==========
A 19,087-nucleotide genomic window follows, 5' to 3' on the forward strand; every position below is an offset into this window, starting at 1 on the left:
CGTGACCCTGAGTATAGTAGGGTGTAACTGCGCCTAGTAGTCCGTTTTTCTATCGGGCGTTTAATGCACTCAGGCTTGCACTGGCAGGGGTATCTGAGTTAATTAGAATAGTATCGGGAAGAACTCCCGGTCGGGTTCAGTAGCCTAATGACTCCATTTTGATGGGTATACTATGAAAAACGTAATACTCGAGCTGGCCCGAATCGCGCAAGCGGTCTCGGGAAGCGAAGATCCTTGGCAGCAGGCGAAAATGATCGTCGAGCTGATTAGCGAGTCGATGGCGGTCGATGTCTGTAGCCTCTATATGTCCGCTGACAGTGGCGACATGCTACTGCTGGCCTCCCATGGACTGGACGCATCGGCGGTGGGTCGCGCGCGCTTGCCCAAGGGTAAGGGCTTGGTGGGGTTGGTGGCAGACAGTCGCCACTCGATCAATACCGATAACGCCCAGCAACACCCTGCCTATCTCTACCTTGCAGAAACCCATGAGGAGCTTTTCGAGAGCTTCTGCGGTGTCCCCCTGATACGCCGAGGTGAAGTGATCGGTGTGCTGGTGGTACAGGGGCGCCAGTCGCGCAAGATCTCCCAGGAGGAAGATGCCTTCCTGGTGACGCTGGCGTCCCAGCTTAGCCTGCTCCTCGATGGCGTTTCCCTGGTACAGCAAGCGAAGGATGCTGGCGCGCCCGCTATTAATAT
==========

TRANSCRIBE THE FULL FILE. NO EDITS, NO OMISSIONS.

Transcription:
A 19,087-nucleotide genomic window follows, 5' to 3' on the forward strand; every position below is an offset into this window, starting at 1 on the left:
CGTGACCCTGAGTATAGTAGGGTGTAACTGCGCCTAGTAGTCCGTTTTTCTATCGGGCGTTTAATGCACTCAGGCTTGCACTGGCAGGGGTATCTGAGTTAATTAGAATAGTATCGGGAAGAACTCCCGGTCGGGTTCAGTAGCCTAATGACTCCATTTTGATGGGTATACTATGAAAAACGTAATACTCGAGCTGGCCCGAATCGCGCAAGCGGTCTCGGGAAGCGAAGATCCTTGGCAGCAGGCGAAAATGATCGTCGAGCTGATTAGCGAGTCGATGGCGGTCGATGTCTGTAGCCTCTATATGTCCGCTGACAGTGGCGACATGCTACTGCTGGCCTCCCATGGACTGGACGCATCGGCGGTGGGTCGCGCGCGCTTGCCCAAGGGTAAGGGCTTGGTGGGGTTGGTGGCAGACAGTCGCCACTCGATCAATACCGATAACGCCCAGCAACACCCTGCCTATCTCTACCTTGCAGAAACCCATGAGGAGCTTTTCGAGAGCTTCTGCGGTGTCCCCCTGATACGCCGAGGTGAAGTGATCGGTGTGCTGGTGGTACAGGGGCGCCAGTCGCGCAAGATCTCCCAGGAGGAAGATGCCTTCCTGGTGACGCTGGCGTCCCAGCTTAGCCTGCTCCTCGATGGCGTTTCCCTGGTACAGCAAGCGAAGGATGCTGGCGCGCCCGCTATTAATAT